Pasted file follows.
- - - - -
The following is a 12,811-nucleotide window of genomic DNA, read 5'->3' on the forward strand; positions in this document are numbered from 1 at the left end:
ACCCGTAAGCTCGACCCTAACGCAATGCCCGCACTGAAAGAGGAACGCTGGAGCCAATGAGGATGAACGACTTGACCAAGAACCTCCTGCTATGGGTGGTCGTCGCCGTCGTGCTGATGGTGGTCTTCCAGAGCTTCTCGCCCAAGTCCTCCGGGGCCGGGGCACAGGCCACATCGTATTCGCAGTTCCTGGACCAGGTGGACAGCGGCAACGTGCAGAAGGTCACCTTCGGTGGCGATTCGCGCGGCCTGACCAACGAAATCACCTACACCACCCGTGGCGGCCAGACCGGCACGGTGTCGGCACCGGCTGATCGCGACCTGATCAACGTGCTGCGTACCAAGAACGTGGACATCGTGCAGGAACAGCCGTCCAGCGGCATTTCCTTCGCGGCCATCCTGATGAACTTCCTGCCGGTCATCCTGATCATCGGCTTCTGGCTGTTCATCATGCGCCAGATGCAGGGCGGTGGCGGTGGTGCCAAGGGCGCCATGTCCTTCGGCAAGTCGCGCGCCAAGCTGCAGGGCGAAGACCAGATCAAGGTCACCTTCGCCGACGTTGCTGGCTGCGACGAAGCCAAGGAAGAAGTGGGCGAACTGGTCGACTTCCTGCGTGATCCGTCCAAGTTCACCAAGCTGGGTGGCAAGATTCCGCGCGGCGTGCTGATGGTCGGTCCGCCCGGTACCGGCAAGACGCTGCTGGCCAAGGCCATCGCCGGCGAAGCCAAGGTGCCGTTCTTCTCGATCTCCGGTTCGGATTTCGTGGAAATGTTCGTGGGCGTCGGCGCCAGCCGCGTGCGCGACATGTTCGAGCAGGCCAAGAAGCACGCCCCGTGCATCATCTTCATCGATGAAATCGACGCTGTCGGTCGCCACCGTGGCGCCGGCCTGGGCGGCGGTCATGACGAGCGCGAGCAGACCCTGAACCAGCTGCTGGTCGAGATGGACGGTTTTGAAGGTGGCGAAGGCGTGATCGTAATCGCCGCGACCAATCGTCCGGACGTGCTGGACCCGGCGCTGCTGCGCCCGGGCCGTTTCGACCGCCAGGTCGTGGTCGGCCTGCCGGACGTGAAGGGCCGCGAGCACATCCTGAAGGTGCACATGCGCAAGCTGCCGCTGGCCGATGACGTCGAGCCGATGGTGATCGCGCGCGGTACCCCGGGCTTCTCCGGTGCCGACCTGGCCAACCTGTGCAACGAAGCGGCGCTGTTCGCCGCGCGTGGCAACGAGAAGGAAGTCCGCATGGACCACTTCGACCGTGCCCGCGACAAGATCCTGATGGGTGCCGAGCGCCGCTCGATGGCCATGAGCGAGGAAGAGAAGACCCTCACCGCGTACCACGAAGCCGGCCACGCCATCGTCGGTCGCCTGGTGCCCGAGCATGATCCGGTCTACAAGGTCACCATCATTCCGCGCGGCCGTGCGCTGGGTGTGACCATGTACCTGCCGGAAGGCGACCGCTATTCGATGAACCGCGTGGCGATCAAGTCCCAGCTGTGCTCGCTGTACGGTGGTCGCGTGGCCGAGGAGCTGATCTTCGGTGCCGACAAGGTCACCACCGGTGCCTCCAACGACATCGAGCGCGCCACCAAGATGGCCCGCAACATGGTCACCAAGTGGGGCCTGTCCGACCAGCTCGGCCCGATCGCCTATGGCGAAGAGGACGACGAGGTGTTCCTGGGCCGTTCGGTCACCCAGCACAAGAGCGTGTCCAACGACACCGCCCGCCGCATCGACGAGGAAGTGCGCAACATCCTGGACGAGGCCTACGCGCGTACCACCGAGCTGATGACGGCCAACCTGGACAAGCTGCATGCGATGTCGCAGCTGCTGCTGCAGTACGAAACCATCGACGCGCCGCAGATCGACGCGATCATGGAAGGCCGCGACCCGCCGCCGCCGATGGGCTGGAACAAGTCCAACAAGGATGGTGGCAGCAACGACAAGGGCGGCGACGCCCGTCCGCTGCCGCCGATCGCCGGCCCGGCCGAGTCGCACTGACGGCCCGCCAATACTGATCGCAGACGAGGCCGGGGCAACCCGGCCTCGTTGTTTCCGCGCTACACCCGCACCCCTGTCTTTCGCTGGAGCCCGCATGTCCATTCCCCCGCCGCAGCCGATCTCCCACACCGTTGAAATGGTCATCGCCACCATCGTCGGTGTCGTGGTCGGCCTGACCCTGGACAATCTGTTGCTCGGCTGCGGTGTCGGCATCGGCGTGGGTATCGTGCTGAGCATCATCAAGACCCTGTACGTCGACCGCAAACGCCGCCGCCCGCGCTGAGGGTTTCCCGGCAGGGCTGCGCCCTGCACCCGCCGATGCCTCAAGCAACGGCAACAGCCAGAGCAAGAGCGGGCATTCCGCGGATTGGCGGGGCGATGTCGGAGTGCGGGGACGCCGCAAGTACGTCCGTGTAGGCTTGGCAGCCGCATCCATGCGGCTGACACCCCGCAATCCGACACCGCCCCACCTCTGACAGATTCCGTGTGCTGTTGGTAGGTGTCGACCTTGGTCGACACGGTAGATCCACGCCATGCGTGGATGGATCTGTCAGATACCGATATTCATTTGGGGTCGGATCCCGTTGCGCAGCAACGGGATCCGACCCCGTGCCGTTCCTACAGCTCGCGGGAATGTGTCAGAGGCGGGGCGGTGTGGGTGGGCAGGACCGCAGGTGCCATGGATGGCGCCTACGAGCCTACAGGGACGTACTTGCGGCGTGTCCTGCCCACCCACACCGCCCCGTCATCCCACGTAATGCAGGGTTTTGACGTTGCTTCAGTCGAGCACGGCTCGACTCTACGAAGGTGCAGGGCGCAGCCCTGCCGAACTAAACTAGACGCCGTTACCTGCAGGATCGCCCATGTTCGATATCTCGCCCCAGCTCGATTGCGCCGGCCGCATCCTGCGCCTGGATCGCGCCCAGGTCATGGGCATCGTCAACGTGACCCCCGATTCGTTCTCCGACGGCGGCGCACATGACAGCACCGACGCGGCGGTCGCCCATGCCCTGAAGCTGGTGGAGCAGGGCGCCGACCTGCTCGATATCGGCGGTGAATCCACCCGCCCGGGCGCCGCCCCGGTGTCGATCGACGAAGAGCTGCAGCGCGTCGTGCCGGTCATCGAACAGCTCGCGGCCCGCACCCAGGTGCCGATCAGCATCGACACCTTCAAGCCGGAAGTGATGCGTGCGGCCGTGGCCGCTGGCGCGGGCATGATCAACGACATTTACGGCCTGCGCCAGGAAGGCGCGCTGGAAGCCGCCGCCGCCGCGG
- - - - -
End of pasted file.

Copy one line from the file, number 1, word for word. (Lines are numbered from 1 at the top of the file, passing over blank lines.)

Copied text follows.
The following is a 12,811-nucleotide window of genomic DNA, read 5'->3' on the forward strand; positions in this document are numbered from 1 at the left end: